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Crossing Chili Peppers

By Julian Livsey
Peppers have two sets of chromosomes. Unlike say pumpkins, which produce male and female flowers, with the female flower needing the pollen from the male flower to create the pumpkin fruit, chilli flowers contain both male and female parts. Being self-fertile, a chilli plant that pollinates itself will produce peppers containing seeds that will grow a very similar replica of the original plant. This is crucial for seed companies who sell packets of seeds with a picture of a known variety on the front. People expect the plant that they spend all summer cultivating, to produce almost uniform pods. The problem arises when you realise that different varieties of pepper plants can pollinate each other - taking one chromosome from the mother plant, and one from a father plant.

Crossing chilli pepper species

F
L
O
W
E
R
Male Parent
Female Parent          
bacca-
tum
praeter-
missum
frutes-
cens
chinense annuum galapa-
goense
chaco-
ense
tovarii pubes-
cens
eximium carde-
nasii

W
H
I
T
E

baccatum  HF PF NG NG  NG NG  —
praeter-
missum
 PF HF IV  IV PF
frutes-
cens
 NG HF PF  NG  — —  
chinense  NG NG PF HF  PF NG —  
annuum  NG IV PF PF  HF IV IV
galapa-
goense
 NG IV  NG HF EC
chaco-
ense
 IV IV NG  NG HF —  
P
U
R
P
L
E
tovarii NG I IV EC IV HF NG
pubes-
cens
IV IV EC IV IV HF HF NG
eximium NG PF NG IV IV IV NG HF HF HF
carde-
nasii
NG IV NG IV IV HF HF HF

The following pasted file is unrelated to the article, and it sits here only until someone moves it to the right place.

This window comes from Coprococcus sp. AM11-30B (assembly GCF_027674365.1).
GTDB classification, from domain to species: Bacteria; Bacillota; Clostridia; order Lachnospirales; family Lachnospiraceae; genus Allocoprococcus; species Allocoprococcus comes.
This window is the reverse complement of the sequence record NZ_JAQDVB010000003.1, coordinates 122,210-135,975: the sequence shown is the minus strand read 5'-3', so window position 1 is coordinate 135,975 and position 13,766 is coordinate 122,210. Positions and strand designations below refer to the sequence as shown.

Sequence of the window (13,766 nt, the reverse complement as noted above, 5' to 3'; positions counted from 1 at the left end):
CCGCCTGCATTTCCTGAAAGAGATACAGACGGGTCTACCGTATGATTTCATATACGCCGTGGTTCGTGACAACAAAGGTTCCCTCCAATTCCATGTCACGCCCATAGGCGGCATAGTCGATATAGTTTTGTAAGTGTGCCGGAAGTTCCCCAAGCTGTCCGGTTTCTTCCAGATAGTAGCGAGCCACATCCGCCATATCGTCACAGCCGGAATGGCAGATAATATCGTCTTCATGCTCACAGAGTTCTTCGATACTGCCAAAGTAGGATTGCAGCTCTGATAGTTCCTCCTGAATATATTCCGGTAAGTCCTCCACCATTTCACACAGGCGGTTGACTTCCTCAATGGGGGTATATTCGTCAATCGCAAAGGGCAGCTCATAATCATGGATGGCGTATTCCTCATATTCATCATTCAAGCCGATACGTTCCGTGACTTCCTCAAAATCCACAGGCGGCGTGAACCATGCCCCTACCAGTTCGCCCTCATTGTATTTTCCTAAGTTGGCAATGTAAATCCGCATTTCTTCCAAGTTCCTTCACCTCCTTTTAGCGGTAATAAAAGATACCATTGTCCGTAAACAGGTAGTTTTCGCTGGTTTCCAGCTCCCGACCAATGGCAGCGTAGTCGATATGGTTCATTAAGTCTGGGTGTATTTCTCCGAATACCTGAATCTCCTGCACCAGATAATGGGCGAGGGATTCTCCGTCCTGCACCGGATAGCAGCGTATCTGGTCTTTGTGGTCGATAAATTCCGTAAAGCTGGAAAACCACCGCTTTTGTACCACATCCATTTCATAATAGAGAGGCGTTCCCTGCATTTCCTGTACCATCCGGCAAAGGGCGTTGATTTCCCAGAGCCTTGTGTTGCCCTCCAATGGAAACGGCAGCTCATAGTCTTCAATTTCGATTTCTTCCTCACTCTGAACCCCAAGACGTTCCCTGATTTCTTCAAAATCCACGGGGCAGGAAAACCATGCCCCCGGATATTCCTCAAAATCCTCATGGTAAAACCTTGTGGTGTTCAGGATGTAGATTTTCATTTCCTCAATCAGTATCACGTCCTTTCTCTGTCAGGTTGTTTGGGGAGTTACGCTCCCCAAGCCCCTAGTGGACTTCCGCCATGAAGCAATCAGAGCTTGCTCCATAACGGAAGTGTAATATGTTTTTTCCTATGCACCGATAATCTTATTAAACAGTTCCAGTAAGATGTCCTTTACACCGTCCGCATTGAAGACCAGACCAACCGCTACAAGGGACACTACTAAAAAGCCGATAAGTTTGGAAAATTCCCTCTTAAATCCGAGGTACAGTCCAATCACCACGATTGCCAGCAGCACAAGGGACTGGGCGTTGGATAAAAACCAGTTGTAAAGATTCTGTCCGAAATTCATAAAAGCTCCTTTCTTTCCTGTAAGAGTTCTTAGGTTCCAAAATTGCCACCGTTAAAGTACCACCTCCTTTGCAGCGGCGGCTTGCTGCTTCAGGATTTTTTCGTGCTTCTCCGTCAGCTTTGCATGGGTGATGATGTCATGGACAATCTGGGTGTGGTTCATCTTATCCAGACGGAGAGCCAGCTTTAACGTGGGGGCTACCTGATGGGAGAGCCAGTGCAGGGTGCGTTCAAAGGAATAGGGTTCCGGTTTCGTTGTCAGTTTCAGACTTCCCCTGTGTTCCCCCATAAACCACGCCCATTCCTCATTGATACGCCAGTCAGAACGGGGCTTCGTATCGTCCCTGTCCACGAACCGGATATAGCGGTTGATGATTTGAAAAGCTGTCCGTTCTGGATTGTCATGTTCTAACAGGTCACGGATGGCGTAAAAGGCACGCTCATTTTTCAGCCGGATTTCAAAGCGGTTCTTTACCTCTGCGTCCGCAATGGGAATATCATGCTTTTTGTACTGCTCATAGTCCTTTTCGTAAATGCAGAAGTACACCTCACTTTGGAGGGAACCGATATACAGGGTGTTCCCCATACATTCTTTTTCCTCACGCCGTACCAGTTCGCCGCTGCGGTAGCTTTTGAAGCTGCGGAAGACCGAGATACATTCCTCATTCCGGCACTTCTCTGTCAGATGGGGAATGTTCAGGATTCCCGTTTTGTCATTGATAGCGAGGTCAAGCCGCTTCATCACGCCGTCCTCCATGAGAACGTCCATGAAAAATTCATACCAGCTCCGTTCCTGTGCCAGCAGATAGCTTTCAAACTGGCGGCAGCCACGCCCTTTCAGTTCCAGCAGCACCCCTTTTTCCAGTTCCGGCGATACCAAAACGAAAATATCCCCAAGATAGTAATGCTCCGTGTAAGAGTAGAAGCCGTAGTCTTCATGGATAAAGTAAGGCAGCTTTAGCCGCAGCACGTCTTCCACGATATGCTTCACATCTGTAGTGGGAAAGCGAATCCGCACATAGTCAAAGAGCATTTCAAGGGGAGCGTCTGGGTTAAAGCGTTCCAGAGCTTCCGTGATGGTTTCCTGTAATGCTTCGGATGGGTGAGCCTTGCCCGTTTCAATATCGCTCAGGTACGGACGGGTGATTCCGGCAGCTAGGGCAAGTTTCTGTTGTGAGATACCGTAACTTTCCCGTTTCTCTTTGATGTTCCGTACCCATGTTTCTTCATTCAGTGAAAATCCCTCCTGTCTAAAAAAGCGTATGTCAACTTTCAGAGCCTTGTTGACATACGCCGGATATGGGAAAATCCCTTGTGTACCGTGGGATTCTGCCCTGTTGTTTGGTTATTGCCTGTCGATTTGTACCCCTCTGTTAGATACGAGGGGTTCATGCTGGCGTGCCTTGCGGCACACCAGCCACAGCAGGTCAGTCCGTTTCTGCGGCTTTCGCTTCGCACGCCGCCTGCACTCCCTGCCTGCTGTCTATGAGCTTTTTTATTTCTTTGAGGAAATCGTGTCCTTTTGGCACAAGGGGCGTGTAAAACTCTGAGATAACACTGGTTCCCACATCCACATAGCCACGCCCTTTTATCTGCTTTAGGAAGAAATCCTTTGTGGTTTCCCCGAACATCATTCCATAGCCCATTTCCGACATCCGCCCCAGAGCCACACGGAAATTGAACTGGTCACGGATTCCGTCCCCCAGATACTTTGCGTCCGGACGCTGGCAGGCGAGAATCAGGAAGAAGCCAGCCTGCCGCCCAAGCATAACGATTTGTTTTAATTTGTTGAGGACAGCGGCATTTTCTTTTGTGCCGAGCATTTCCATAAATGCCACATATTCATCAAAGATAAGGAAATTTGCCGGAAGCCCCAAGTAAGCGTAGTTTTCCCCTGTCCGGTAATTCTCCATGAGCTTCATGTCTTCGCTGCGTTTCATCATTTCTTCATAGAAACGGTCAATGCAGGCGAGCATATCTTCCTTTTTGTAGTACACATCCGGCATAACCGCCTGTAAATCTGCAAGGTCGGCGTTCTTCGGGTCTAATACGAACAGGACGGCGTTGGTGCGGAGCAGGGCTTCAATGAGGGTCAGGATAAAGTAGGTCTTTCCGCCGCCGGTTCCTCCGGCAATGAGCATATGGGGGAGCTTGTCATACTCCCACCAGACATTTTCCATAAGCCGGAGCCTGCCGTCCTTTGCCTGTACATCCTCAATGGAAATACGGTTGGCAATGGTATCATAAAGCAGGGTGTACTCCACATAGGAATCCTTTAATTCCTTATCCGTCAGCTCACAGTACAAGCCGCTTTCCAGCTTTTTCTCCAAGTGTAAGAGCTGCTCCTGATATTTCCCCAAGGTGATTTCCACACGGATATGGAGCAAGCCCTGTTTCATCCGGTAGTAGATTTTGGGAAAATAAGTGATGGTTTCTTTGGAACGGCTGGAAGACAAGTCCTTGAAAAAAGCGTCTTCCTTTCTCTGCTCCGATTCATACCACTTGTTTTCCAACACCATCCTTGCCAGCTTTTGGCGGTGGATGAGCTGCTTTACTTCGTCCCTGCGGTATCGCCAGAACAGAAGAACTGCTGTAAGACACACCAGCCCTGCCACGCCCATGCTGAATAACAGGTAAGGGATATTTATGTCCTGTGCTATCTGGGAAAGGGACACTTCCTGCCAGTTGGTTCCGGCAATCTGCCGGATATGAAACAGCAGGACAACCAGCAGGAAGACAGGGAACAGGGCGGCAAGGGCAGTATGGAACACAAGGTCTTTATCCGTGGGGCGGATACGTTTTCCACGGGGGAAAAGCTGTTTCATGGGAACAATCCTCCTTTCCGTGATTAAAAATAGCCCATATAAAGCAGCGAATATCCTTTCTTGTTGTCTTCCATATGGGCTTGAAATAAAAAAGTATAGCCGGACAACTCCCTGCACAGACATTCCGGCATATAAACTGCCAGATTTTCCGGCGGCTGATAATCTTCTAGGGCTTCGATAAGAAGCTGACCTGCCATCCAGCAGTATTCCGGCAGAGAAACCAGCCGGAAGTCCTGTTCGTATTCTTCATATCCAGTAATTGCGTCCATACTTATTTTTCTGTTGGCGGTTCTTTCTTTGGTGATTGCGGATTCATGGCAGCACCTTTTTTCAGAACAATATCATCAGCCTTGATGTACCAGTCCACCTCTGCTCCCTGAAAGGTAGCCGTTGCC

NG = F1 hybrids germinate normally
EC = F1 hybrids raised by embryo culture
IV = fruits/seeds set, but F1 seeds inviable
PF = F1 hybrids partially fertile
HF = F1 hybrids highly fertile
— = no data

Genetic Resources of Capsicum, International Board for Plant Genetic Resources, 1983

This can be a problem for seed sellers, who have to be sure they have seed that is going to grow plants that are true to type. But it is also a blessing, because it allows the number of capsicum varieties to continue to expand. There are not a fixed number of varieties and never have been. The capsicum species has come a long way since the early days of its existence, with well over three and a half thousand varieties currently known. But how long before there are four thousand? Technically, there probably already are.

Creating a new variety

Let's go back and take the humble Purple Jalapeno as an example. A stable variety is said to be homozygous. This means that the genes you will find in both sets of chromosomes are the same. Purple dominates the colour part of the gene, the amount of capsaicin is moderate under ideal growing conditions, the fruit shape is like an elongated and slightly bloated bullet. If our Purple Jalapeno keeps self fertilising, or is fertilised by another Purple Jalapeno, then we know for certain we are going to get pods with seeds that will, "come true", that is to say, collected seeds will grow another Purple Jalapeno plant.

But what would happen if we use the Purple Jalapeno as the mother plant (the plant on which the fruit we are interested in will grow), and pollinate one of its flowers with pollen taken from an Orange Habanero? If you are expecting the fruit to look different you will be disappointed, because the resulting pod will look exactly like a Purple Jalapeno. Don't think your cross has not worked; the seeds contained in our crossed pod now have chromosomes from the two different plants. These seeds are known as F1 (first filial generation). If we grow out these seeds, the observable characteristics of the resulting pods will be near identical (for the sake of argument, let's say we get lucky and our cross is orange with purple spots, is Jalapeno shaped and has the heat and flavour of a Habanero – in reality this will never happen. One of the only constants is that the size of your pods will be somewhere between the mother and father plants in shape and size, everything else is less certain, anyway…). You will quite often see seed sellers offering F1 varieties. They are able to cross two varieties and know exactly what the plants and pods will look like.

Stablising the genetics